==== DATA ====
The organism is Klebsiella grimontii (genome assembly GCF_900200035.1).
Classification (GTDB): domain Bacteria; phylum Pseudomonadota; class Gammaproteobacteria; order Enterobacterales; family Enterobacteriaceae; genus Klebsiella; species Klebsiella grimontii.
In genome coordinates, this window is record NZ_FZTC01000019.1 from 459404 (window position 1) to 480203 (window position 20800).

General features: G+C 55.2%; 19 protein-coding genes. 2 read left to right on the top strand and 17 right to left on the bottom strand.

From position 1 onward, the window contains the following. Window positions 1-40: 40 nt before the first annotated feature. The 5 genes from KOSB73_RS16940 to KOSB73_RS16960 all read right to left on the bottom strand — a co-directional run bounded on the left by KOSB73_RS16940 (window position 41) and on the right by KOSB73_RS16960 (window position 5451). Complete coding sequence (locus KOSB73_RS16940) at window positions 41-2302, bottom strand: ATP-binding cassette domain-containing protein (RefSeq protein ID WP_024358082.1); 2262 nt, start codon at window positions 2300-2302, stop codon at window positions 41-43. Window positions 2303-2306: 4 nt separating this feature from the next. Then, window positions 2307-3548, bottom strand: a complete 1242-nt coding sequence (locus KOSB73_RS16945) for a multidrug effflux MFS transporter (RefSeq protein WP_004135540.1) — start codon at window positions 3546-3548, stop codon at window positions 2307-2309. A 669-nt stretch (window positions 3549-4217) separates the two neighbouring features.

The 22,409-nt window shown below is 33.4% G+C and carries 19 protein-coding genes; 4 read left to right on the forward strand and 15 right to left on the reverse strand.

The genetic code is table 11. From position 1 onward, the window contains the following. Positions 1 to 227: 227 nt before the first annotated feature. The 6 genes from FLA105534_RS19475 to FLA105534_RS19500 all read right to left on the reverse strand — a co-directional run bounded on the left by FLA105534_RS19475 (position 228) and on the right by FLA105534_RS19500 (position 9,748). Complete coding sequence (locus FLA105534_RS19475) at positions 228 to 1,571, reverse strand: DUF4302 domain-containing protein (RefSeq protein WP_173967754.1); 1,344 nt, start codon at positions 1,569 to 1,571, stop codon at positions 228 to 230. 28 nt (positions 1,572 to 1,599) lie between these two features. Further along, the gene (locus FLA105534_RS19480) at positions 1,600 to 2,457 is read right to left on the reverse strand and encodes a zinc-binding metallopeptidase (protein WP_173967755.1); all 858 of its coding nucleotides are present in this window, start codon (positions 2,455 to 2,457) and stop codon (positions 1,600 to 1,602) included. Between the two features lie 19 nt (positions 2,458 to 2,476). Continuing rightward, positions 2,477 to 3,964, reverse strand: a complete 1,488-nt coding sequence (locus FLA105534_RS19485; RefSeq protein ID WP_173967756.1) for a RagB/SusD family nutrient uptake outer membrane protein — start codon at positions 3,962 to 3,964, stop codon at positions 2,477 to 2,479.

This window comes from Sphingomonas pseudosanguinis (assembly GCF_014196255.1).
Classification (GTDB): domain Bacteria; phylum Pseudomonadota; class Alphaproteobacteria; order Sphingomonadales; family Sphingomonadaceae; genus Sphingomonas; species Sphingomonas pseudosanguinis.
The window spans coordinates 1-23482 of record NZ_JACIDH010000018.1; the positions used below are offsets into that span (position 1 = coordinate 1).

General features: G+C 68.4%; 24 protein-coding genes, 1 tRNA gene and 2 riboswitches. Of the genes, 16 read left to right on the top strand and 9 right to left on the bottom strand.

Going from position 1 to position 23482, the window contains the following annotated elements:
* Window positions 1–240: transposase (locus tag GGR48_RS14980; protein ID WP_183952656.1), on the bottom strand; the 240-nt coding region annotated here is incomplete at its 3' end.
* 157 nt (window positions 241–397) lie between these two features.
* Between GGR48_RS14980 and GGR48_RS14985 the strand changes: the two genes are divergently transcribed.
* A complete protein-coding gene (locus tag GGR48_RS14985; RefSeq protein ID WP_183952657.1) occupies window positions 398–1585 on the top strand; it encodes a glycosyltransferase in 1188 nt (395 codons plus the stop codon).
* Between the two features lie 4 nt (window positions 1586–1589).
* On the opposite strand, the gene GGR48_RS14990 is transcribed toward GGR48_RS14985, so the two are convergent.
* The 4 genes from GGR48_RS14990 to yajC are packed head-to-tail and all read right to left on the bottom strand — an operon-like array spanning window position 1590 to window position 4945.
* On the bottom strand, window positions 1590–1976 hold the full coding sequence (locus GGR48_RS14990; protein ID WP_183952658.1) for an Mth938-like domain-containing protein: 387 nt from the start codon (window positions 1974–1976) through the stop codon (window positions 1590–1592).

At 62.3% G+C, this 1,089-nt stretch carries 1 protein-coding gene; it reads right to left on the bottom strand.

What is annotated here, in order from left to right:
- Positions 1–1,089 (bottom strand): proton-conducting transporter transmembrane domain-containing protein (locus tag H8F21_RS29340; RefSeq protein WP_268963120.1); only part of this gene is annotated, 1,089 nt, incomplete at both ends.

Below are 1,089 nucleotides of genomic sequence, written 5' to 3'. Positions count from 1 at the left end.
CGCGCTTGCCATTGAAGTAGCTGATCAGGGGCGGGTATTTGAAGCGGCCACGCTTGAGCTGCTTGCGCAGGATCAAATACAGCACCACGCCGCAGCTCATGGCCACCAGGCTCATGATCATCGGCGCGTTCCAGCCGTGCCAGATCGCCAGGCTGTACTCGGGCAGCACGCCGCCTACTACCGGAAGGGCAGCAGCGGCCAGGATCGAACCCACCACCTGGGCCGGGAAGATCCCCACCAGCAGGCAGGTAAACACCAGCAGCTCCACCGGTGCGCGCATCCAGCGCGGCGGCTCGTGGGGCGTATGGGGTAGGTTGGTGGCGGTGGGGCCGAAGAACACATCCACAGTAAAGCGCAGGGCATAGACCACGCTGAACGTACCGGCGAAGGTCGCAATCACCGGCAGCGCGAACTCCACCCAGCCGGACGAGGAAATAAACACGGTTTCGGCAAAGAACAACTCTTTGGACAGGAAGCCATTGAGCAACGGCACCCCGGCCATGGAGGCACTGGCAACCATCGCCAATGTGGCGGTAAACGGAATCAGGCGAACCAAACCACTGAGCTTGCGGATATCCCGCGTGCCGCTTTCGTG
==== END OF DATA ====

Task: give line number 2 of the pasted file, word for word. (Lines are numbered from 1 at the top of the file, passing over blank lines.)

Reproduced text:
Classification (GTDB): domain Bacteria; phylum Pseudomonadota; class Gammaproteobacteria; order Enterobacterales; family Enterobacteriaceae; genus Klebsiella; species Klebsiella grimontii.